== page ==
thing?" From that point on, he knew we were serious about
the game.21

In preparation for his first season, Kivisto convinced school administrators to approve the purchase of two complete sets of new uniforms for his players in the school's colors, green and white. New warm-up jackets completed their attire.22 Tony Gutierrez remembers the surprising contrast between the old and the new uniforms:

Before Coach Kivisto came along, we wore those ivy-league
shirts that players long before us were wearing. They were
loose, all worn out and used again and again. But Kivisto
fought for his team and insisted on new uniforms, new
outfits, new shoes for his boys. The uniforms were white,
like satin, silky-like, with long white or green warm-up pants.
Our white jackets had a long square collar in the back that lay
flat across the back of our shoulders. We were the first high
school basketball team in the state to play in white tennis
shoes, high tops. Every team at that time wore black low cut
tennis shoes. We dazzled them. For some of us Mexican
boys, it was the first time we had brand new shoes that we
could call our own, and not some hand-me-downs from the
gringos.23

A new sense of ownership made Gutiérrez feel important. It gave Mexican American boys like him opportunities to become equal with the Euro-Americans, at least on the court, since their parents may have been unable to afford to buy them new shoes. Gutiérrez took pride in the way the team looked in their new uniforms and white high top tennis shoes. "I tried to keep my high-tops clean", he said. "It was important for us to represent our school and our team by looking good."24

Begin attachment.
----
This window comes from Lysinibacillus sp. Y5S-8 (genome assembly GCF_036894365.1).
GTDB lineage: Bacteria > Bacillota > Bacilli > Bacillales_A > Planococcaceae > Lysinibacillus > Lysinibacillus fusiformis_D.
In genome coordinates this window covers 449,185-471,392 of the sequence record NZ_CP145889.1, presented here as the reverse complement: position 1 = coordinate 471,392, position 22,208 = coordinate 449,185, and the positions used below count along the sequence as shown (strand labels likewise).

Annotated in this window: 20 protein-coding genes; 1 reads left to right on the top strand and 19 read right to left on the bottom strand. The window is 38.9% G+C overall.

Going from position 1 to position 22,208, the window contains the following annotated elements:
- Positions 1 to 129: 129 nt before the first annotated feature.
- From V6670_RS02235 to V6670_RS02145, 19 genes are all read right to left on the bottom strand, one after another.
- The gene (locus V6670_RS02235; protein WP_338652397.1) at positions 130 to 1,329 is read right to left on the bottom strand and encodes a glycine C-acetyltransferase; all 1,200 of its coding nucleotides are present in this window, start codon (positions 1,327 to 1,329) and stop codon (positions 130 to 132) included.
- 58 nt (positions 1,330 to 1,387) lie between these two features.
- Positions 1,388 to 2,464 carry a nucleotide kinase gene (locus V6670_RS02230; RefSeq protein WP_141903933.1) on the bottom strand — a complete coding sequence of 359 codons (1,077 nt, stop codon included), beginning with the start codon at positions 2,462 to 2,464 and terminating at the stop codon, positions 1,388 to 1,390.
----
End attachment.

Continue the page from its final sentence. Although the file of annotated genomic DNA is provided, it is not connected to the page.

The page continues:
According to Gutiérrez, Coach Kivisto set a new trend in the style and color of the tennis shoes Arizona's high school players began to wear in the late 1940s and early 1950s. Jesús F. Romero, student manager of the basketball team in the 1950-51 season, said that Kivisto used his Marquette University contacts to strike an arrangement with the Converse shoe company to provide Miami High School's basketball team with their white high top tennis shoes. He also said that Kivisto let the players keep their shoes at the end of the season, a practice he kept in the years he coached the Vandals.25